Just in Time

Company driver James McCoy was eager to save a woman and infant from a crashed car before it ignited but reluctant to be called a hero.

On the morning of May 14, McCoy was on Interstate 55 in Missouri with a load when he came upon a woman driving her Toyota Camry too slowly for the passing lane. The next thing he saw shocked him: a tractor-trailer came up behind the Camry, hit the vehicle and continued driving.

“I couldn’t believe what I saw,” says McCoy, who has been a trucker 10 years. “I stopped and secured my truck and ran back to the car.”

The car had gone off the side of the road, rolled down the embankment and landed on the passenger side. The 43-year-old Philadelphia resident had to kick in the rear passenger door to reach the baby girl strapped in her car seat.

The mother was cut up from the accident but not seriously hurt. McCoy explained to her that he planned to take the baby to his truck and that he would return for her. “It was such a freak accident. I think I was more in shock than she was,” McCoy says.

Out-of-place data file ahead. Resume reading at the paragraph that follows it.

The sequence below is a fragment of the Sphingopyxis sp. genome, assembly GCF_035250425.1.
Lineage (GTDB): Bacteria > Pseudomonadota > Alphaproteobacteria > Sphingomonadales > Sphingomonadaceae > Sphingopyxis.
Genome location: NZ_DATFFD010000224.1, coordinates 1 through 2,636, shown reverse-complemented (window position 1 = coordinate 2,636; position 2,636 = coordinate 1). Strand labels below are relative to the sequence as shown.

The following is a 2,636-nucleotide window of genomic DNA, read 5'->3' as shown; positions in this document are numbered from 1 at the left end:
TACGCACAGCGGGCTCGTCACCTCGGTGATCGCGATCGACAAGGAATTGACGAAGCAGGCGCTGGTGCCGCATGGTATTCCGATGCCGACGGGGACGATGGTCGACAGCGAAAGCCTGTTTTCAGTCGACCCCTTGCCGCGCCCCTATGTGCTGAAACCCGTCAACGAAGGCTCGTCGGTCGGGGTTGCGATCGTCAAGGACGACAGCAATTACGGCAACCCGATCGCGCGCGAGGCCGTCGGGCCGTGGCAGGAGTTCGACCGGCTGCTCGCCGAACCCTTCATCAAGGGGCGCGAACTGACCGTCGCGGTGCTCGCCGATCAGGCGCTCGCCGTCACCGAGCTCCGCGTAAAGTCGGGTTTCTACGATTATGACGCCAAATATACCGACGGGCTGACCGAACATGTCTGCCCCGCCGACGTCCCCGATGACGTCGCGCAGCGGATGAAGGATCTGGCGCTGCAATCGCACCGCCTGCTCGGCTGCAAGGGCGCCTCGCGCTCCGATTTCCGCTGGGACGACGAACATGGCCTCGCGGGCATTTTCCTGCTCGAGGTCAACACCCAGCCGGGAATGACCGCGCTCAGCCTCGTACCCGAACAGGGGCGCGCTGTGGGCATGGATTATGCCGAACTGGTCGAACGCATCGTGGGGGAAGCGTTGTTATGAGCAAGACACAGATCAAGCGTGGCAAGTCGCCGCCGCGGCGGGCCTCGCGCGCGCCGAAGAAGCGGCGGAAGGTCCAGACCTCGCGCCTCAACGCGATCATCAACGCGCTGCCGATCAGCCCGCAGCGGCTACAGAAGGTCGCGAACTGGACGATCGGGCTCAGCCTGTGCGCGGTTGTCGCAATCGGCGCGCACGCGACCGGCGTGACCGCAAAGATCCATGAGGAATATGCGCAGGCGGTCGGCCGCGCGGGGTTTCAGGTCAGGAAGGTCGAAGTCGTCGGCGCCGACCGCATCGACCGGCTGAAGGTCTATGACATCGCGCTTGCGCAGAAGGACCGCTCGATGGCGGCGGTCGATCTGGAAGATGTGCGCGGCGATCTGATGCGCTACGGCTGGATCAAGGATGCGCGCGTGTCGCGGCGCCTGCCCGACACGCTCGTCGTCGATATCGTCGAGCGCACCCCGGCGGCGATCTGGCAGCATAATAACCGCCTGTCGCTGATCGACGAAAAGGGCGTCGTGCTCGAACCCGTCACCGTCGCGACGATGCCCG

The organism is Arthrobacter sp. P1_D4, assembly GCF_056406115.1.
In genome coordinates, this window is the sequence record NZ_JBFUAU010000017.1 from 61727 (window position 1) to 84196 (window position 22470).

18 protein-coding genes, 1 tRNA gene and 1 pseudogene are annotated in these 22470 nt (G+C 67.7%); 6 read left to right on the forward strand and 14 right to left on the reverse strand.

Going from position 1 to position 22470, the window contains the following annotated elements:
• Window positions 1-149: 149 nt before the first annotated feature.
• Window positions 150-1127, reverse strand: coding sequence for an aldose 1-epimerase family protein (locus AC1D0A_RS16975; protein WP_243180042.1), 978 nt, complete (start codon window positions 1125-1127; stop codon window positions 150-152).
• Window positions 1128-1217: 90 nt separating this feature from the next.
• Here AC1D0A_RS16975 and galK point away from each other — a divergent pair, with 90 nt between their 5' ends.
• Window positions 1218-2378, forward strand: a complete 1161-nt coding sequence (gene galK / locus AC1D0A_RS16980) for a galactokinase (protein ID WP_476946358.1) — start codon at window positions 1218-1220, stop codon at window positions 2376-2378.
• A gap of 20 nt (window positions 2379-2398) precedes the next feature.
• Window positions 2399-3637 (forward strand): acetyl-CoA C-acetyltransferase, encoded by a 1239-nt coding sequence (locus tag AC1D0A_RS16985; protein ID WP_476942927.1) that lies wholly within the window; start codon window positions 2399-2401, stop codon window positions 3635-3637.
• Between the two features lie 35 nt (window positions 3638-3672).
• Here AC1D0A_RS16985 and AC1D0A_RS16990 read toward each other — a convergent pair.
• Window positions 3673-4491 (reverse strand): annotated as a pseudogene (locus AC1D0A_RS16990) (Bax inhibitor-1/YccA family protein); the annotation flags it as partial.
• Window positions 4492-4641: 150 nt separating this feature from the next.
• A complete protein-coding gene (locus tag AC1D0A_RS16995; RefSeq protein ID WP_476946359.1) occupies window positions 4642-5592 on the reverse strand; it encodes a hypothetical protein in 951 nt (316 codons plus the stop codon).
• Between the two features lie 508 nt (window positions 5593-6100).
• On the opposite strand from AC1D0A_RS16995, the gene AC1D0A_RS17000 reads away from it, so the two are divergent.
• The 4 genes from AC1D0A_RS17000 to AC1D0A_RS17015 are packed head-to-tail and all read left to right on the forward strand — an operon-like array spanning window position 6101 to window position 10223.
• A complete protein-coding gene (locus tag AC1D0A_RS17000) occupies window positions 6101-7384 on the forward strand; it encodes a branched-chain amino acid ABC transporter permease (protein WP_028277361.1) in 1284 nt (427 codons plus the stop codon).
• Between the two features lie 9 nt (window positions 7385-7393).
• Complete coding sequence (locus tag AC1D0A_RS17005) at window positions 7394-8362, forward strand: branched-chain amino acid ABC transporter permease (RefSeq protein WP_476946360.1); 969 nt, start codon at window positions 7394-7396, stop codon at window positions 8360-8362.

By the time he returned, an owner-operator had stopped to help.

The two men first tried to get the driver out through the windshield. They finally got her out by pulling her up through the passenger side. “It was a job, trust me,” McCoy says.

About 10 minutes after the two had gotten her out of the car, the vehicle ignited. “By the time the cops came, I had to go,” he explains. “I didn’t want my load to be late.”

He didn’t get the name of the other trucker who helped. McCoy did get the trailer number of the trucker who caused the accident and says law enforcement officials were able to apprehend that driver. As a married father of three, McCoy had nothing but wrath and outrage for that trucker.

Schneider National, the company he has driven with for the past eight months, awarded him a certificate recognizing his heroism.

McCoy did not learn the name of the mother and daughter, but said her husband had called twice to thank him. The husband had asked if there was anything he could do in return and offered him money, which McCoy refused.

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“I was just pleased to be able to help,” he said. “If that were my wife and daughter, I would expect someone to do the same.”

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